Like many stretches of interstate highway, the 150-mile strip between Birmingham, Alabama and the Tennessee State line isn’t particularly remarkable. It passes by several small towns and through rural North Alabama reaching towards the Music City. It’s a piece of highway I have driven many times and as such have reached the point where I don’t “see” most of the sights along the way. Routine and boredom have long since replaced any sense of “hey, look at that.” Recently, however, I was reminded that new adventures often come not so far off the beaten path when the good people from the Alabama Department of Transportation insisted “Road Closed Ahead” insisting I leave I-65 at Exit 328.
A yellow sign flashing its message to “Exit Here” is something I generally meet with frustration. My plans do not include sightseeing. I am on a schedule. Yet on this departure the 40-minute detour seemed less an imposition and more opportunity. On reflection, it seemed a great lesson for facing the detours and roadblocks of life and business. My ride through Sommerville and Priceville, Alabama reminded me to welcome uncertainty, that the people your “ride” with are more important than how fast you reach your destination, and the importance of preparation.
To welcome uncertainty is to recognize my sphere of concern is far greater than my sphere of control and that frustration is often the result of my perspective about road blocks, detours, and obstacles. My first sight of the detour of Northbound traffic came while I was headed Southbound. I saw the traffic being guided from the highway. In my mind it would all be cleared before my return North later in the day. Yet somehow the State Troopers and construction crews didn’t get the word. When I saw the signs I was tempted to become impatient, growl, even whine. Yet, I didn’t. I simply pulled my F-150 into the exit lane and waited. And waited. Somehow I released my temptation to find another way around the traffic. I felt no compulsion to ease into the oncoming traffic lanes and “see” what was ahead of me. (Well, only once.) I simply took in the sights. I had no paper map, no GPS, and apparently, along this stretch of rural Alabama, the good people at ATT don’t think 4, or even 3, “G” is all that important. No Google Maps.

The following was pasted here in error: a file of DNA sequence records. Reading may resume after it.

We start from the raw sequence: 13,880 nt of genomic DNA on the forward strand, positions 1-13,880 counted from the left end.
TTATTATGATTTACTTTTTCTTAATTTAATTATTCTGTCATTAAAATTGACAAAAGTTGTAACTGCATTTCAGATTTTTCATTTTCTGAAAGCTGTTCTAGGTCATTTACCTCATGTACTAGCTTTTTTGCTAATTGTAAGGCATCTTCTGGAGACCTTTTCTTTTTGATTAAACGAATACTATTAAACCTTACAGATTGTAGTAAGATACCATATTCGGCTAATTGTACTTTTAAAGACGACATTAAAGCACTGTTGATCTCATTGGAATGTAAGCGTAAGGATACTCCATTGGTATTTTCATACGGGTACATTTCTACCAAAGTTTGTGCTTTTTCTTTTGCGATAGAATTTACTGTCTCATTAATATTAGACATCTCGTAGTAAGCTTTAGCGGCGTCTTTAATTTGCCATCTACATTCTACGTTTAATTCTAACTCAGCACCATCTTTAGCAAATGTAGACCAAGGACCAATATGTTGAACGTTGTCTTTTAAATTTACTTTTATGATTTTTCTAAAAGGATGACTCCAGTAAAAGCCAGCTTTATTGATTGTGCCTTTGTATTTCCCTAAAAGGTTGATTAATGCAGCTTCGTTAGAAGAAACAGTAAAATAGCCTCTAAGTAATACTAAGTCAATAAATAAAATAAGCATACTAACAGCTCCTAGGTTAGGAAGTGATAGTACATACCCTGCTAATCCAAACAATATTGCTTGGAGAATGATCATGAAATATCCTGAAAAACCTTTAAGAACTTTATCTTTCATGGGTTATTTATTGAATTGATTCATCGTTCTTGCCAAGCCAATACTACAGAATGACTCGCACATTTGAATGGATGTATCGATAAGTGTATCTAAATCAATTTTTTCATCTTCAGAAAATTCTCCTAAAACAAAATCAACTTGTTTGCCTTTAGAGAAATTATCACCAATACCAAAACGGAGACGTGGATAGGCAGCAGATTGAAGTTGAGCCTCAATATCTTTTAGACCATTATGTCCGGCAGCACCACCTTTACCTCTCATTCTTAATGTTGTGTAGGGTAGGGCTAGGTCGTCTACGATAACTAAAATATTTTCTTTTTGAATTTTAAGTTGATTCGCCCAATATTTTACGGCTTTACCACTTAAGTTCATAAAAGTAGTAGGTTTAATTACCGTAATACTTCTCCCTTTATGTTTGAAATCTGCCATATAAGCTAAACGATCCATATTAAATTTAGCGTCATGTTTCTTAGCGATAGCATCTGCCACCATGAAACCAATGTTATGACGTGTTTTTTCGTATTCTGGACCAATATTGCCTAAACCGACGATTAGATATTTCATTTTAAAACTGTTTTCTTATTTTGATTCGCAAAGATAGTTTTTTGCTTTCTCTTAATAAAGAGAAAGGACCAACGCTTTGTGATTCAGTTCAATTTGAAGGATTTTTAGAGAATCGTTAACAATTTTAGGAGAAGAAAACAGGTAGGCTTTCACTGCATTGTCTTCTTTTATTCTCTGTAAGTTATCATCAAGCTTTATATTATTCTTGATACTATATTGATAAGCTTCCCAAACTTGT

As my bride and I rode along County Roads 26 and 67 we gave up control of our circumstances, recognizing there was little we could do to change things. Several hundred cars lined up just South of Sommerville to turn North at a 4-Way Stop sign. We looked at the variety of homes along the way, some large, some small, some “Mini Estate” pristine, and the others with the obligatory décor of rural Alabama e.g. “Role Tide” signs and old pick up trucks. Lord, I love the South. We chatted about nothing of great substance, solved none of the world’s problems. We just enjoyed the ride. Without expressing it, I realized how much I enjoyed the simple pleasure of time with my best friend. I laughed when she playfully shook her phone trying to active the internet connection, reminding me Andy Griffith in “No Time for Sargeants” when he suggested a radio could be fixed if you “spit in the back and give it a whomp!” Life and business are so much more fulfilling when you share the ride with the right people.
Our only anxiety along the rode arose from some sense we could have prepared a little better. At 6’7” and 245 pounds, it’s important for me to eat. Frequently. We had no snacks in the car and no hopes of stopping to find anything. And driving a truck that gets only about 17 miles per gallon, I shouldn’t risk the bell reminding me that there is only “22 miles ‘til empty” when I have no idea how far out of the way my detour will take me. A paper atlas or map would have been useful. Perhaps it would have provided some comfort. So next trip, I will fill up, pack a few snacks, and have purchased a map. They will go in the truck with the flashlight and jumper cables. We will be little better prepared the next time.
In the end, the trip will be something I hope my wife and I both remember. I hope it will be one of those rocking porch memories that only the two us will “get.” For the future, I’m hopeful it serves as a reminder that detours aren’t always what they seem. Sometimes they are meant to give us a little time to reflect and enjoy the ride. Sometimes they are there to teach us what is important and to enjoy the journey.
I hope you’ve enjoyed this little journey with me and it may somehow inspire you to make sure you’re riding well prepared and with the right people…and maybe even realize the road is never really “closed ahead.”
Keep the faith.